— Tushar Sharma

Every avid Raptors fan has heard of the trade that happened Wednesday morning. What they need to know is that this trade will only be beneficial if Kawhi Leonard is able to be the superstar that this team needs.

DeRozan professed his loyalty to this city in the finale of Open Gyms’ sixth season. He “always wanted to give Toronto [a championship]; they deserve it” because he “look[s] at Toronto like a second home” and this city has accepted him as one of our own.

After consistently underperforming in the playoffs, despite their regular season success, it was clear that the team’s core needed a change. Hopefully, Leonard will provide that on both offensive and defensive ends of the court.

The loss of Jakob Poeltl also creates a discrepancy in possibly one of the best benches in Raptors history that contributed significantly to the success of the 20172018 Raptors team. CJ Miles commented on the bench, saying that “there weren’t another five guys off the bench that were doing what we did.”

Despite the uncertainty of the upcoming season, as DeRozan once said, “whatever needs to be done to get this opportunity again, we’ve got to do it. We have to trust the next step.”

— Amarra Mohamed

The NBA’s competitive balance conundrum

Can anyone beat the Golden State Warriors?

The NBA’s competitive balance conundrum

After the Golden State Warriors won their second consecutive NBA title against the Cleveland Cavaliers — their third title in four years — many NBA fans are growing restless with the lack of parity in the league.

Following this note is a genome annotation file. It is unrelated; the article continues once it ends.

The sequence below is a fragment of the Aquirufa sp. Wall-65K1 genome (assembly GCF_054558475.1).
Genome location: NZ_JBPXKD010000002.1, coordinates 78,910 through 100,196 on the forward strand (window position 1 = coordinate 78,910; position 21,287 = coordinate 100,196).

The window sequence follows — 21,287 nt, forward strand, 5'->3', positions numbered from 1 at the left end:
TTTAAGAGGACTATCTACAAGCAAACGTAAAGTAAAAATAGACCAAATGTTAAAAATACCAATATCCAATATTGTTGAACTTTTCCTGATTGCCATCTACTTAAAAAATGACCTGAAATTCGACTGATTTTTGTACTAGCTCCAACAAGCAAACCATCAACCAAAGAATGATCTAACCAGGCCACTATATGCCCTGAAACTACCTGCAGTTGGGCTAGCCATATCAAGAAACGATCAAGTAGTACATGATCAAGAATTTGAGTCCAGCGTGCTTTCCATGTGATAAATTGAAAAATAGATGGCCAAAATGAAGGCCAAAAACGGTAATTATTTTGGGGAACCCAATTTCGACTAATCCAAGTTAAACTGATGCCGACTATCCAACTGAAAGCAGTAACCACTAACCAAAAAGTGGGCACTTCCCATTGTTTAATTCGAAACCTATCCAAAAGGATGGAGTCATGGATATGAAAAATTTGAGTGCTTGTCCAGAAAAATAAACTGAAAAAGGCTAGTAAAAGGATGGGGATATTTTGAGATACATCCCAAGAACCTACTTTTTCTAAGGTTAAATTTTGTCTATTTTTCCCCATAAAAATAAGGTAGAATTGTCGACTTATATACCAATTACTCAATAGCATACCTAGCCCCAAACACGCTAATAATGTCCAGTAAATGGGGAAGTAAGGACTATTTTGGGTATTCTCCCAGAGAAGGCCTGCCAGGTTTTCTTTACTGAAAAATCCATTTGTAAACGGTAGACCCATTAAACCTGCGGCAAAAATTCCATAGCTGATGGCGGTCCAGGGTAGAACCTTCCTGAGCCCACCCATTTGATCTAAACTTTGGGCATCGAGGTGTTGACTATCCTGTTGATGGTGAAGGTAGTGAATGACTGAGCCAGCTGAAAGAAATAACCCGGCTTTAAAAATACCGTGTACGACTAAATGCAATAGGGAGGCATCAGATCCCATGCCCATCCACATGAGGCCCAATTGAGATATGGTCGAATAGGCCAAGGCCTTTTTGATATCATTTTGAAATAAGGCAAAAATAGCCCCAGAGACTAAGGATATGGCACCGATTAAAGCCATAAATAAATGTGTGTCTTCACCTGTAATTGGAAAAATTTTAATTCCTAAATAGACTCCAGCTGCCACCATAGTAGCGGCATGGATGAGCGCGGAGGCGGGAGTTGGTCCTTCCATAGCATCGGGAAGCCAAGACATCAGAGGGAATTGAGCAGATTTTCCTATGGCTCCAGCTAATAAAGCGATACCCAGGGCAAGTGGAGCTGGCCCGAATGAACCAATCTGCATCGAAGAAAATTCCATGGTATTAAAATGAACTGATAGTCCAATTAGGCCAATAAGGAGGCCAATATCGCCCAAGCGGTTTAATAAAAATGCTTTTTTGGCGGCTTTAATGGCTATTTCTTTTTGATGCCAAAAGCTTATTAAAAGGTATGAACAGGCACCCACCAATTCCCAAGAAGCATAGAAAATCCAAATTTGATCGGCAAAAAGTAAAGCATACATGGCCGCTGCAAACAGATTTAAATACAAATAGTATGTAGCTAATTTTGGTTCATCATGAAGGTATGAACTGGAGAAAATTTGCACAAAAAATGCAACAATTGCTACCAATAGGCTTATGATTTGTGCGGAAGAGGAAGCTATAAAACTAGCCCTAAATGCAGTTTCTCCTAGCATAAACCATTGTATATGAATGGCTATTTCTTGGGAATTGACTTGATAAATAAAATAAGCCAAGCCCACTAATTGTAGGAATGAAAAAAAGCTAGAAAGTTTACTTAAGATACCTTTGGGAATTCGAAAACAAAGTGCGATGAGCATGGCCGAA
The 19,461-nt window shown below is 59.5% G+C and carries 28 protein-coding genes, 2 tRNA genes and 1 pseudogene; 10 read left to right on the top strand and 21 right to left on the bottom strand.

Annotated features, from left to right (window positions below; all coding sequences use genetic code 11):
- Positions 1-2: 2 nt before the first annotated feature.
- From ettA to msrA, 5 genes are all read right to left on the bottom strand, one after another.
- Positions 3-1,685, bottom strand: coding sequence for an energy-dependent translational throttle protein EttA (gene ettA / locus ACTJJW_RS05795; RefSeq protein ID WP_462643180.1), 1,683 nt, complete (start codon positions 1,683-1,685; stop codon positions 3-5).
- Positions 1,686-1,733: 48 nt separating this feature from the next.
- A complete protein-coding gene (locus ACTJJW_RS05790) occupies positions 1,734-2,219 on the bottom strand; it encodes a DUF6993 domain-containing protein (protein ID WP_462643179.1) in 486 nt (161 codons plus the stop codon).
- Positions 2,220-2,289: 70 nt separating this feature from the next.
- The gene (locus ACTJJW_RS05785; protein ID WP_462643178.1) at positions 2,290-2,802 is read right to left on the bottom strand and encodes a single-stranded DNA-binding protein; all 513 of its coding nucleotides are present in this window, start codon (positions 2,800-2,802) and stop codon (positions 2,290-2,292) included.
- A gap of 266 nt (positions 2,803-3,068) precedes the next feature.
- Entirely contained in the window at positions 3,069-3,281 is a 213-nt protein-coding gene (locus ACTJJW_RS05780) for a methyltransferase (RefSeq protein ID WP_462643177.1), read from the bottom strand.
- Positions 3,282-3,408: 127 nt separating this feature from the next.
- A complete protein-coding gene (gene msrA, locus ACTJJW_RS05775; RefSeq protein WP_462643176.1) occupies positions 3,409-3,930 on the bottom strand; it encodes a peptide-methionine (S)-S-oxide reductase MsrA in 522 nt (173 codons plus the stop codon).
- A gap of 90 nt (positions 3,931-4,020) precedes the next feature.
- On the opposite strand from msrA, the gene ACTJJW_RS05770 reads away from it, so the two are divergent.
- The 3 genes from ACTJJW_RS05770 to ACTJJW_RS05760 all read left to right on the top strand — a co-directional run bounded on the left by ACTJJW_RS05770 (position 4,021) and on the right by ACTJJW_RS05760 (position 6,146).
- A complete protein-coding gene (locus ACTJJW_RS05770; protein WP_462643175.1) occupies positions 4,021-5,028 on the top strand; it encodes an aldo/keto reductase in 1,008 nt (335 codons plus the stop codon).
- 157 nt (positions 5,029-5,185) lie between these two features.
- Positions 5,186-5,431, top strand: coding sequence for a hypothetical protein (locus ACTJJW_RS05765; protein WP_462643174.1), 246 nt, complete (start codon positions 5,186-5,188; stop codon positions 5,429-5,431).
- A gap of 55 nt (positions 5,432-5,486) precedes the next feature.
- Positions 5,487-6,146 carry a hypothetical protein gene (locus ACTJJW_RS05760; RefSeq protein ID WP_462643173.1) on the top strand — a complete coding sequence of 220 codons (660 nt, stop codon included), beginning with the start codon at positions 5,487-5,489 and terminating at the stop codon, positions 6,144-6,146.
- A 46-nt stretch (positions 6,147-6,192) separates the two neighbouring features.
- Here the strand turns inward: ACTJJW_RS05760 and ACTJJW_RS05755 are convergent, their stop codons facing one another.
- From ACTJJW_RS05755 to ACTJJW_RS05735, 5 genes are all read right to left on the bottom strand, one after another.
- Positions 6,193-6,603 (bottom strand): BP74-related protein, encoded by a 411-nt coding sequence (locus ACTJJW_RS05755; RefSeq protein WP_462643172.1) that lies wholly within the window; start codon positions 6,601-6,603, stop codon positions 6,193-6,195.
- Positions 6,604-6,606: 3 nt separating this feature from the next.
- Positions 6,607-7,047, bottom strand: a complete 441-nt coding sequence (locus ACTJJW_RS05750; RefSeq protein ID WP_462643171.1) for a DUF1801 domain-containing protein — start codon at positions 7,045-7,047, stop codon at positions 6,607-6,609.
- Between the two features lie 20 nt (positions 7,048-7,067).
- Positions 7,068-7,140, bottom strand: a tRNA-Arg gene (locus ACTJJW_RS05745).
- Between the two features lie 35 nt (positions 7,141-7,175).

In the past two seasons, the Warriors have lost once in the NBA Finals, which is especially concerning given that the Finals are usually set up to be the most competitive matchup in the playoffs.

One of the main critiques of these ‘superteams’ is that they have offset the competitive balance the league once had, but I’m not quite sold on the idea that superteams offsetting the competition is a recent development. If you take a look at the history of the NBA, there has never been much parity.

The NBA was built on dynasties. In the ‘60s, you had the Boston Celtics winning nine times; in the ‘80s, the Los Angeles Lakers won five times and the Celtics three; in the ‘90s, the Chicago Bulls won six times; and from 2000–2015, you had the Lakers, San Antonio Spurs, and Miami Heat winning 12 of 15 championships.

There has never been any distinguishable movement in terms of who gets to hoist the Larry O’Brien trophy at the end of the season. This is not a new problem for the league, and trying to eliminate superteams won’t solve it.

In an effort to deter player movement like the league is experiencing now, the NBA created a designated veteran contract — in other words, an incentive for players to re-sign with their team, and which allows them to sign a much larger contract.

So far, the top two teams in the NBA, the Houston Rockets and the Golden State Warriors, have each managed to sign a superstar — Chris Paul and Kevin Durant, respectively. They have decided to forego the designated veteran contract, along with the extra millions that would go along with it, and instead compete for the championship.

The largest competitive problem the league has right now is not superteams: it’s that the majority of NBA talent is stacked in the Western Conference. With LeBron James now moving out west to the Lakers, arguably, the top 10 players in the league are located in the same conference. The disparity in competition between the Eastern Conference and the Western Conference is a serious problem.

NBA Commissioner Adam Silver has announced that he will look into a reformed playoff structure to ensure the two best teams meet in the NBA Finals. The proposed new structure would lead to having the top 16 teams overall make the playoffs, regardless of which conference they came from.